Singapore may soon be drawing around 15% of its electricity from Australia by 2027 if a scheme by Australian firm Sun Cable materializes.
The company plans to develop a massive infrastructure project building solar farms in Northern Australia. The power produced further will be supplied to Indonesia and Singapore via a 4,200km-long high-voltage direct power cable. The project (aka Australia-Asia PowerLink) is expected to cost over US$22bn, which makes it the world’s largest renewable energy infrastructure project.
Australian firm Sun Cable’s project aims to start working on its high-voltage undersea cable in 2027. It is expected to generate between 17 and 20 gigawatt-peak (GWp) of electricity, and some of which will be stored on site in what is considered as the world’s largest battery at 36 to 42 gigawatt-hours.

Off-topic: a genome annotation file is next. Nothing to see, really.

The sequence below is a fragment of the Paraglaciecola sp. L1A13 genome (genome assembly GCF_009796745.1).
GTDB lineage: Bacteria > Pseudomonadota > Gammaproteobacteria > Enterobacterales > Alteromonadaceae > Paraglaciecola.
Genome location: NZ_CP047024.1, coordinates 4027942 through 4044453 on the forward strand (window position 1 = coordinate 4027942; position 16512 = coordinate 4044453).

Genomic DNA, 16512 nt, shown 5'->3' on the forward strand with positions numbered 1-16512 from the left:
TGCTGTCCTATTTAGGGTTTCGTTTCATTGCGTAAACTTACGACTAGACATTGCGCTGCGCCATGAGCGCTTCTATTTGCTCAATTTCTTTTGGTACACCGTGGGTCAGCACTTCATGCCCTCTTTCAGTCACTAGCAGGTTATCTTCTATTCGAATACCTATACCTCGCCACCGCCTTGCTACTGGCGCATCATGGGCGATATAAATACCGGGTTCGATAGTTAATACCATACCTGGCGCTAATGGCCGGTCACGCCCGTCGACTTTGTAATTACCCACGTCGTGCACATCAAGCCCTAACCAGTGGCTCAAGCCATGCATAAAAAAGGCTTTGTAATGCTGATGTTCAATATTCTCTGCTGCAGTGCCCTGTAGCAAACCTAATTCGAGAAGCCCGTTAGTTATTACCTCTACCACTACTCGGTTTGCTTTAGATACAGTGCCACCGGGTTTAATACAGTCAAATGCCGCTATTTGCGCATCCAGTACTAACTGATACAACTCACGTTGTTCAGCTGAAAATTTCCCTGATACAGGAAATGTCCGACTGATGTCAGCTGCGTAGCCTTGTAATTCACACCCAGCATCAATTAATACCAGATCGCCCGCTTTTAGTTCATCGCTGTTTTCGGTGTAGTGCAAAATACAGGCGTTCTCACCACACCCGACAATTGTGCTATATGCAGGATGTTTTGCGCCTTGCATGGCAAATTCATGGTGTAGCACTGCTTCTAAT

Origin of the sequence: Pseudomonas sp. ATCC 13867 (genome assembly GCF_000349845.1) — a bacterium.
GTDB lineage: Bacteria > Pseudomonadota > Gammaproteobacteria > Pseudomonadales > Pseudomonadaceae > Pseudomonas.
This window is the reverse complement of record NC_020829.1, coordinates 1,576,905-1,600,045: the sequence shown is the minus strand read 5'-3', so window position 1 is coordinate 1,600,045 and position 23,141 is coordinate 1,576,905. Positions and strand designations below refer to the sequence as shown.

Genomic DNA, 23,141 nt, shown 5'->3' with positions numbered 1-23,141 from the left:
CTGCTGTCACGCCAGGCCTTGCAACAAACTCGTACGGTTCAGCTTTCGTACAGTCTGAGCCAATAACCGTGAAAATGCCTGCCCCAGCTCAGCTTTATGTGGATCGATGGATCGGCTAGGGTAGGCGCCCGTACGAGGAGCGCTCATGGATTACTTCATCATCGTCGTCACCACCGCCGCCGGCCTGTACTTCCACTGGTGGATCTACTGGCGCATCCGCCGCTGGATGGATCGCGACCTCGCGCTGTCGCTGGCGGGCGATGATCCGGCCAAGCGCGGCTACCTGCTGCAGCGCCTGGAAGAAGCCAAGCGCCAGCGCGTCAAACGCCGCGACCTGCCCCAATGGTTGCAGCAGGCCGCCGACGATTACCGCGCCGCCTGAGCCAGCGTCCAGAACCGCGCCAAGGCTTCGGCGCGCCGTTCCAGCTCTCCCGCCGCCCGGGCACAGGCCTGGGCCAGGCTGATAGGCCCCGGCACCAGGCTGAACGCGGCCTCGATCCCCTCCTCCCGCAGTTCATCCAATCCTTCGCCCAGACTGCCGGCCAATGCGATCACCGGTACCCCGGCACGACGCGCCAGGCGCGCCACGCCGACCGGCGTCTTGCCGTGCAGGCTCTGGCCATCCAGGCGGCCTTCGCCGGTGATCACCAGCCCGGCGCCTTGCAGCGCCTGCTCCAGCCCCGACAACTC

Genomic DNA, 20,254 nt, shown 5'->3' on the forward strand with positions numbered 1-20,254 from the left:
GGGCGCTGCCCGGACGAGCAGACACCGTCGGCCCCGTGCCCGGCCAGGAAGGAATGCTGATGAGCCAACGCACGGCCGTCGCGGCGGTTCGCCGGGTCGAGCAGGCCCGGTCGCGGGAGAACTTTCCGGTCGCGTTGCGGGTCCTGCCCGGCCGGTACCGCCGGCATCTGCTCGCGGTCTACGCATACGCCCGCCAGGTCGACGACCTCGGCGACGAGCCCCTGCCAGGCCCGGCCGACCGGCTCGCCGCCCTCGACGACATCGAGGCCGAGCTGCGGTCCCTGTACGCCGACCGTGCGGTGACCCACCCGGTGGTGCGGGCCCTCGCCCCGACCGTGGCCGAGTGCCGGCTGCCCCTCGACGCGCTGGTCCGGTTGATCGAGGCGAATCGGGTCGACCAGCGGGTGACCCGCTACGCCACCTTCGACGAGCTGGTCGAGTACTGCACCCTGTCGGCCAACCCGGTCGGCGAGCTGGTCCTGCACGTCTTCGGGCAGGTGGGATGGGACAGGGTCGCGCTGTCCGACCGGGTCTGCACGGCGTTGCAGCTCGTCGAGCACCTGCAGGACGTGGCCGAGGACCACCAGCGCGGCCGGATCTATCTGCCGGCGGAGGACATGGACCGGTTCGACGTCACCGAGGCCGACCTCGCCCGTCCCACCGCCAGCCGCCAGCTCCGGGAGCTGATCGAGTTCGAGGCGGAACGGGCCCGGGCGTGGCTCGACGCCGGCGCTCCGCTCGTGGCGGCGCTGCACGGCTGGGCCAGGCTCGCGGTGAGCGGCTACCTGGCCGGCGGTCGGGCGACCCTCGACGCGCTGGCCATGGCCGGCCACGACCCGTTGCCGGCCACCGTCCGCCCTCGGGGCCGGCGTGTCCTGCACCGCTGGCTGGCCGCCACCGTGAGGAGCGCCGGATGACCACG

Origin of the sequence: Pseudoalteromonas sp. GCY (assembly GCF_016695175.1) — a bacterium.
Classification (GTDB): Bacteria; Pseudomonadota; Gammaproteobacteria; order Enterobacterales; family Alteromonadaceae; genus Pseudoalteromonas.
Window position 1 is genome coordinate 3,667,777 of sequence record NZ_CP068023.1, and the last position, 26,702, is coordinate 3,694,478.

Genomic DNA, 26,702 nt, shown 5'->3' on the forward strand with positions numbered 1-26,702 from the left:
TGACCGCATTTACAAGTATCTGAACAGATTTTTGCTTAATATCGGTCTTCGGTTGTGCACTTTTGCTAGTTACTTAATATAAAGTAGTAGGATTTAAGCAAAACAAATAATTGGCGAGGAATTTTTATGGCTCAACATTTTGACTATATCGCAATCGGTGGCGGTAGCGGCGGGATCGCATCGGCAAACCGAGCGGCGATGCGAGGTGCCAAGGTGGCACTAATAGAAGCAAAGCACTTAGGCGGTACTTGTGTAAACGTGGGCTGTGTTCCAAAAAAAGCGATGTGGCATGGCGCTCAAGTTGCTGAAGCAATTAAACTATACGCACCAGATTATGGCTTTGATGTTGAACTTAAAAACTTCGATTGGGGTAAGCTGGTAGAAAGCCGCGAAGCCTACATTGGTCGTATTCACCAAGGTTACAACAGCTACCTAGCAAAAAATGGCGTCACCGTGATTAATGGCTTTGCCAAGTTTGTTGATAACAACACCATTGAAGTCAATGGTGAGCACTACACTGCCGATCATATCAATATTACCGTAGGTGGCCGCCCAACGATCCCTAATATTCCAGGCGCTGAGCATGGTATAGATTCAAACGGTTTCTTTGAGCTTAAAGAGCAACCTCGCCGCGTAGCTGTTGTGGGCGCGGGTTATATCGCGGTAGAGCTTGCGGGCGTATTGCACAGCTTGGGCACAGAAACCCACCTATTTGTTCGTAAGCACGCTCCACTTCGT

The project will largely transport the power undersea. However, almost 500 miles (800 km) of the cable is expected to travel overland to reach the sea from the new facility. Sun Cable says the Powell Creek Solar Precinct will power around 15% of Singapore’s electricity, which is projected as an equivalent of powering around three million homes. Construction will begin in 2023 and last for around four years before the massive solar power network goes into full operation.
What’s the environmental benefit? The scheme is expected to be the equivalent of taking 2.5 million cars off the road, which will help power Southeast Asia, where energy demand is growing at 6% a year.
In this context, Sun Cable highlighted the ongoing energy transition in the Indo-Pacific and the share of energy by electricity rising quickly. In Southeast Asia, energy demand is forecast to grow 60% by 2040. Moreover, Australia has the world’s highest delivered per capita solar resource in the G20 and the second highest in the world. Sun Cable highlighted the unique opportunity to export large volumes of renewable energy. Plus, the prospect to support regional energy needs and sustaining economic growth.